Cultural innovation: Triumph of a better ideology
Market innovation has long been dominated by the world view of engineers and economists - build a better mousetrap and the world will take notice. But Douglas Holt and Douglas Cameron argue the merits of cultural innovation instead.
This functional point of view certainly has merit. But, because it is the only way that we approach innovation, the 'better mousetraps' approach has had the effect of eclipsing a very different innovation world view - champion a better ideology and the world will take notice as well.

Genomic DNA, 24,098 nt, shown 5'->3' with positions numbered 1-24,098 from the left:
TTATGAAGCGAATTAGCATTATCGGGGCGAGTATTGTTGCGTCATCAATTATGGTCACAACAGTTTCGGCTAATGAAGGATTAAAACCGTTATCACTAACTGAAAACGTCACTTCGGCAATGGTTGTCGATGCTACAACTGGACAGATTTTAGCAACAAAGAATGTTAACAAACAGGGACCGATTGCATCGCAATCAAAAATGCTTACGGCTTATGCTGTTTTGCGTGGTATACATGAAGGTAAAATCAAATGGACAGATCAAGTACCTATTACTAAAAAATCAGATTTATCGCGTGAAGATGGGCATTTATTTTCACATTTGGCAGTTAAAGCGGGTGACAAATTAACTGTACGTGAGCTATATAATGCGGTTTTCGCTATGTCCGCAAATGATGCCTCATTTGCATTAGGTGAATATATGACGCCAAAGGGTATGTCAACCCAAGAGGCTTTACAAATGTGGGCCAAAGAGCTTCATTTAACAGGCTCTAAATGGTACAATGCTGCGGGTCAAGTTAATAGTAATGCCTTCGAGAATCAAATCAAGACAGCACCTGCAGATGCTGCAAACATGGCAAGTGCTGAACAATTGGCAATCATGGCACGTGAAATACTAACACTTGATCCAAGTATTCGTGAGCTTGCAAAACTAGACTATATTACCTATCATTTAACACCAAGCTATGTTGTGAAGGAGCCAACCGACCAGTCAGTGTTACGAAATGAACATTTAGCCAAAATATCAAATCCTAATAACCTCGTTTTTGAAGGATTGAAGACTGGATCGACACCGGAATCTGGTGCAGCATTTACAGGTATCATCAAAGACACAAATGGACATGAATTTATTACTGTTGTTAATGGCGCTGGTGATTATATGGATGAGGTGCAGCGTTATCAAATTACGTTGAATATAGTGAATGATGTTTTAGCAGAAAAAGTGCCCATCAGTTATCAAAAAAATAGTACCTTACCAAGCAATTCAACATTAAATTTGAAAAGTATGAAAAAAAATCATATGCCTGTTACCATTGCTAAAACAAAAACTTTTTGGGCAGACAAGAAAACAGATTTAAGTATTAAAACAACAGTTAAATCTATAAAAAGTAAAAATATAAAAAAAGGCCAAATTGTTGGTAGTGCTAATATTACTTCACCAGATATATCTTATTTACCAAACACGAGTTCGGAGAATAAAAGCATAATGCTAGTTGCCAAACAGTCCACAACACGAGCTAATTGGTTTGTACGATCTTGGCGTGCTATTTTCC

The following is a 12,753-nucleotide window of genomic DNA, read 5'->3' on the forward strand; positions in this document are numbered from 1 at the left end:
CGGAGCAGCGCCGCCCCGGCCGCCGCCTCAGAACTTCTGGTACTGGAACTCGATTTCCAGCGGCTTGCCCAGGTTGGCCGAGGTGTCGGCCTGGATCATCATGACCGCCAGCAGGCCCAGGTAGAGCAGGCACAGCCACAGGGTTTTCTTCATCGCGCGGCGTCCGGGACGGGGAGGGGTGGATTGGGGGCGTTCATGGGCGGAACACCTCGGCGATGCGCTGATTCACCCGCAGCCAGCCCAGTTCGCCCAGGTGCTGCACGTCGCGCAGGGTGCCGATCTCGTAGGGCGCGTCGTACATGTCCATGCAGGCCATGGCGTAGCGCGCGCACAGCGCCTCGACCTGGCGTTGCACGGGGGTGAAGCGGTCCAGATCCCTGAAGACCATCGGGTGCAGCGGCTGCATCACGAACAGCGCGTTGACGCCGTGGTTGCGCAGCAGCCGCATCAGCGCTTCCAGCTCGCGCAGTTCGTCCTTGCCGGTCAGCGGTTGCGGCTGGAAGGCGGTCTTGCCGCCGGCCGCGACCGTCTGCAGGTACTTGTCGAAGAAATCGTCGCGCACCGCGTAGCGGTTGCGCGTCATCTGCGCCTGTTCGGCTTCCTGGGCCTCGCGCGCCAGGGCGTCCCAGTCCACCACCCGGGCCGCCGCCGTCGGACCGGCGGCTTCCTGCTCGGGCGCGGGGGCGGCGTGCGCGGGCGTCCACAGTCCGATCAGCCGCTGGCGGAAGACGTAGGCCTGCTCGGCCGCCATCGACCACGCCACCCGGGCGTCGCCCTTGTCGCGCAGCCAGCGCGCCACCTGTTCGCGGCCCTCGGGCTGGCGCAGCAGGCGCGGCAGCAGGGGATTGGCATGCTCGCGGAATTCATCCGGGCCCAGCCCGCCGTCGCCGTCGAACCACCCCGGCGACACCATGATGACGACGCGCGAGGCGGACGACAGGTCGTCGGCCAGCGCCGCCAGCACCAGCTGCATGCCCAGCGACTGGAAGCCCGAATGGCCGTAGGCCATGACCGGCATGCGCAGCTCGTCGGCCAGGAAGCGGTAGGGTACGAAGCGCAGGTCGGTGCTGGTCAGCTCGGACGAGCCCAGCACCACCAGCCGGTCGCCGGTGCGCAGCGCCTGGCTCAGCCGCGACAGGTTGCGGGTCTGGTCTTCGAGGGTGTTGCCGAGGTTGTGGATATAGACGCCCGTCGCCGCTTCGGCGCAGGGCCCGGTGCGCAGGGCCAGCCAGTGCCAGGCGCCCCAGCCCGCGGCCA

This phenomenon is found everywhere in consumer markets. For example, farmer-cookbook-author-television host Hugh Fearnley-Whittingstall, author Michael Pollan, the international Slow-Food movement, and the American grocery retailer Whole Foods Market, among others, have transformed food consumption for the middle and upper-middle class. These cultural innovators have championed an alternative approach to agriculture and food as an ideological challenge to the dominant scientific-industrial food ideology.